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N.M. Baptists adopt 1st $3 million budget

TUCUMCARI, N.M. (BP)–New Mexico Baptists adopted their convention’s first-ever $3 million budget during their annual meeting in Tucumcari.
The new budget will require $3,016,471 in Cooperative Program giving from the convention’s churches, an increase of 4.1 percent over the 1997 budget.
The convention will forward 30.5 percent of the Cooperative Program receipts, an estimated $896,539, to the Southern Baptist Convention for North American and international missions and other ministries, after an exception of $77,000 in preferred items is applied. The percentage is the same as last year.
The remaining 69.5 percent, $2,042,932, along with additional income of $981,653 from other sources, will be used to support a total operating budget of $3,024,585 to carry out mission work in New Mexico.
Challenged to take the gospel of Christ to “every home, every heart” in the state by the beginning of the next millennium, messengers focused on the kind of worship that would empower them for the enormous task.
Final registration for this year’s convention, held Oct. 28-29 in Tucumcari’s convention center, was 359 messengers and 212 guests, for a total of 571, only 15 short of attendance at last year’s state meeting in Carlsbad.
Under the banner “Effective Worship Empowers,” New Mexico’s Baptists were reminded how true worship will empower their churches, ministries and lives, as well as their cooperative mission efforts.
During the convention’s opening session Tuesday evening, guest preacher Mike Rochelle, pastor of Shadow Hills Baptist Church, Las Vegas, Nev., began the call to effective worship. “When we praise the Lord,” Rochelle declared, “God is exalted and the enemy is scattered.”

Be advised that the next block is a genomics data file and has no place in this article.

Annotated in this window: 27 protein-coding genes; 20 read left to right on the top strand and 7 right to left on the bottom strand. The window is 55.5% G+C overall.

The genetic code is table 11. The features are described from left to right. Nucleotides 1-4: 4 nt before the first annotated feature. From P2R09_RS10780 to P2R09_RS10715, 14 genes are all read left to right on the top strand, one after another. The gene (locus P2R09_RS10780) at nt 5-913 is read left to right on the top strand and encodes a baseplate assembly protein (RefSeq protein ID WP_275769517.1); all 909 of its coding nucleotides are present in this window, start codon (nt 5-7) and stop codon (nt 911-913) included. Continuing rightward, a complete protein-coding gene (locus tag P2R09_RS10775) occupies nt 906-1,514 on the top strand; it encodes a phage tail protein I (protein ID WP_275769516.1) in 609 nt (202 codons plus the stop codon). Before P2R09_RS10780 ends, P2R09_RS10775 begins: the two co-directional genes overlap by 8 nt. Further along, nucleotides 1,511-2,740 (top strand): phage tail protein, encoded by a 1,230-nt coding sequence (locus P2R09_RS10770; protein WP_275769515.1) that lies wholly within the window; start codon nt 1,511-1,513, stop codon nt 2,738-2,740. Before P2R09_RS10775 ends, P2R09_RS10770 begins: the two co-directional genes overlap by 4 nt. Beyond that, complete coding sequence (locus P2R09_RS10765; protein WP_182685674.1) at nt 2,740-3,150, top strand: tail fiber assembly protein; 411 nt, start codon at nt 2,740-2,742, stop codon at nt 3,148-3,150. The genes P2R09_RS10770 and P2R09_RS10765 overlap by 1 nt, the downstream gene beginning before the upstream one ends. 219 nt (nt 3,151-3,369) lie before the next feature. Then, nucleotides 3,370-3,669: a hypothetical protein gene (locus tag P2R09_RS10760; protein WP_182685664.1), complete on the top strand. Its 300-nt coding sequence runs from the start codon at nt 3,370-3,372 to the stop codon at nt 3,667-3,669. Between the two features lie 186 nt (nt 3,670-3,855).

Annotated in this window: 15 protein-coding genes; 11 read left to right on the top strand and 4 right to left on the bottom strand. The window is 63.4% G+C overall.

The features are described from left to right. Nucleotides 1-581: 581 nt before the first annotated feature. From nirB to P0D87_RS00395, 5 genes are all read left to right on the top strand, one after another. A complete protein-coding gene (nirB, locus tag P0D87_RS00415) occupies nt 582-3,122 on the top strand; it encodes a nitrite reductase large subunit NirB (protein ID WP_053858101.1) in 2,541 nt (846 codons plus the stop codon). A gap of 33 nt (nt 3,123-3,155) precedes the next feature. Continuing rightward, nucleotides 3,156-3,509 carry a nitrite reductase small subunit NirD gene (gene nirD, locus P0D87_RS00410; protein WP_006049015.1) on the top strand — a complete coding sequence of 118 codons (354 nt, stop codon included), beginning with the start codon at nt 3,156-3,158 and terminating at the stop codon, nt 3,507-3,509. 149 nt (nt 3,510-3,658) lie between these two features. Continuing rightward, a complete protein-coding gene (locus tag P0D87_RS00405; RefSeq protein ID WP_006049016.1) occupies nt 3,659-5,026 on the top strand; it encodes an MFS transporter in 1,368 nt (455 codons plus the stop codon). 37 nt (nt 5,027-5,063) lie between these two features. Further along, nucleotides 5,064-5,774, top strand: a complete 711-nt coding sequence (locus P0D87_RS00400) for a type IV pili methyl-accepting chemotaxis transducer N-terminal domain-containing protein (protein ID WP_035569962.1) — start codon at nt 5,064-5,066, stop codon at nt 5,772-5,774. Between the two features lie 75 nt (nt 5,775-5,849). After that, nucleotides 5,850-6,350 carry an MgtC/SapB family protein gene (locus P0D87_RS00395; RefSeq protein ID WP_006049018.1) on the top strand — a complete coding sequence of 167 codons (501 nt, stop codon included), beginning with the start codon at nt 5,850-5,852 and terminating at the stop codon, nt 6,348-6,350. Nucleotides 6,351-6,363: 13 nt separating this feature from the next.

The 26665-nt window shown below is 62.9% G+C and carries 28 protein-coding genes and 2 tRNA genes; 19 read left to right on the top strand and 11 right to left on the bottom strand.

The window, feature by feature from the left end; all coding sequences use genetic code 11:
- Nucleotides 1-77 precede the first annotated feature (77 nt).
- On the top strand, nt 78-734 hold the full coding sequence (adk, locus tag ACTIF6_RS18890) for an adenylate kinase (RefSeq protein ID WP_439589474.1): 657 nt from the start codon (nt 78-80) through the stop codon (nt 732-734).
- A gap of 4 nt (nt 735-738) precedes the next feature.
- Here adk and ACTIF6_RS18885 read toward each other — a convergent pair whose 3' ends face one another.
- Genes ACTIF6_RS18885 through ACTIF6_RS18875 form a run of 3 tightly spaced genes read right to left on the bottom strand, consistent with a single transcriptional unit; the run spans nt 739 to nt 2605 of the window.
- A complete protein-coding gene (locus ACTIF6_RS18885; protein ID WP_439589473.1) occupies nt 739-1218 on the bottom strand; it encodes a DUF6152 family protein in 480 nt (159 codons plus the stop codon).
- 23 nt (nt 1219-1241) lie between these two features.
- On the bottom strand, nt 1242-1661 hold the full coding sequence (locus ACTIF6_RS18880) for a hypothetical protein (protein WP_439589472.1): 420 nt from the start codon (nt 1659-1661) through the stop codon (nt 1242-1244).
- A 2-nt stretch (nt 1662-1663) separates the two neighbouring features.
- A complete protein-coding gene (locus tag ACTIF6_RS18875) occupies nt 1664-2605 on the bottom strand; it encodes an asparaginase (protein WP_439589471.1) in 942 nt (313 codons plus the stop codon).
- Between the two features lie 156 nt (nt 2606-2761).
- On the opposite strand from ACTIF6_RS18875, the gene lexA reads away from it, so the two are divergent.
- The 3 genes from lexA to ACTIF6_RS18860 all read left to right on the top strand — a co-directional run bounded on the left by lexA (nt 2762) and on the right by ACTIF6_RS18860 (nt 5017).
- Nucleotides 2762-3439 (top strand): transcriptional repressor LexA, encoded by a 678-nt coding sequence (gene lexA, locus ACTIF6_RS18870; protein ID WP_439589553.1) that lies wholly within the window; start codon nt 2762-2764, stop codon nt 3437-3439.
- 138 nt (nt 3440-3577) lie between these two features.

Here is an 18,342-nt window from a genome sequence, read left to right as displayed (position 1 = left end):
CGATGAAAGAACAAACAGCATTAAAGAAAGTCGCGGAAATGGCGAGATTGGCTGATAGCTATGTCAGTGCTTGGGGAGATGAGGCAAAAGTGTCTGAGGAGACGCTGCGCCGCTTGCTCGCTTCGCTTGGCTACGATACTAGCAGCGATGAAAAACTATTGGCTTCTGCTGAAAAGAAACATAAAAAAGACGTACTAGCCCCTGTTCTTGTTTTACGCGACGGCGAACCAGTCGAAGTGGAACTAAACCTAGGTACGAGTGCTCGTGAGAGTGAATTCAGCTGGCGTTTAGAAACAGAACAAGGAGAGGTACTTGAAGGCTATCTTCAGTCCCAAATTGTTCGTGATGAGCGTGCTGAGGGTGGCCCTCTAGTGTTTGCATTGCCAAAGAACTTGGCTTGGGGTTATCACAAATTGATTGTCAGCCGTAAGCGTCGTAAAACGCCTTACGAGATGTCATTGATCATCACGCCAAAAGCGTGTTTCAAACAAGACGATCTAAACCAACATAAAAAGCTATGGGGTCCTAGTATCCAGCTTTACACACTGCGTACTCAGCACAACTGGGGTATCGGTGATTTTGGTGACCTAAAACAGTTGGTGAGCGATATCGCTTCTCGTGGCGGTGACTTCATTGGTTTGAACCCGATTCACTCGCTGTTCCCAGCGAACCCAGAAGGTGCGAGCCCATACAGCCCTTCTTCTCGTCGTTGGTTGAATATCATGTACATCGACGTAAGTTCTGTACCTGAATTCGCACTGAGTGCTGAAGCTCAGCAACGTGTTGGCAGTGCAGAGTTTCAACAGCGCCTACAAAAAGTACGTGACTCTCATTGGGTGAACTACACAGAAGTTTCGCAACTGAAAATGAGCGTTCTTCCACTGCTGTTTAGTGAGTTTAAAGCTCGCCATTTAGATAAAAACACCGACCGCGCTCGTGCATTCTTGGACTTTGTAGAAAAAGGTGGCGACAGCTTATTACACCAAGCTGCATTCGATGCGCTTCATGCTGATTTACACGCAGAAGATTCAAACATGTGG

Tim Marrow, BCNM president and pastor of Taylor Ranch Baptist Church, Albuquerque, further developed the theme the following morning during his presidential address. Worship is not a time for people to gather for a performance, Marrow said. “It’s a time to respond to the living God.”
Rodger Russell, the pastor selected last year to bring this year’s convention sermon continued the emphasis Wednesday afternoon. Russell, of First Baptist Church, Moriarty, told messengers, “True worship takes place when the human spirit speaks to and meets with God.”
During the convention’s three Bible studies, Thomas Lea, dean of the school of theology at Southwestern Baptist Theological Seminary, Fort Worth, Texas, encouraged the state’s Baptists to recognize the sovereignty of God over the church, in ministry and in the home.
After taking care of all the convention’s business matters in the first three sessions, the closing session Wednesday evening gave messengers another opportunity to practice the kind of worship they had been challenged to bring to God and, in the empowerment they received, to take the good news of Jesus into each New Mexico home by the end of the year 2000.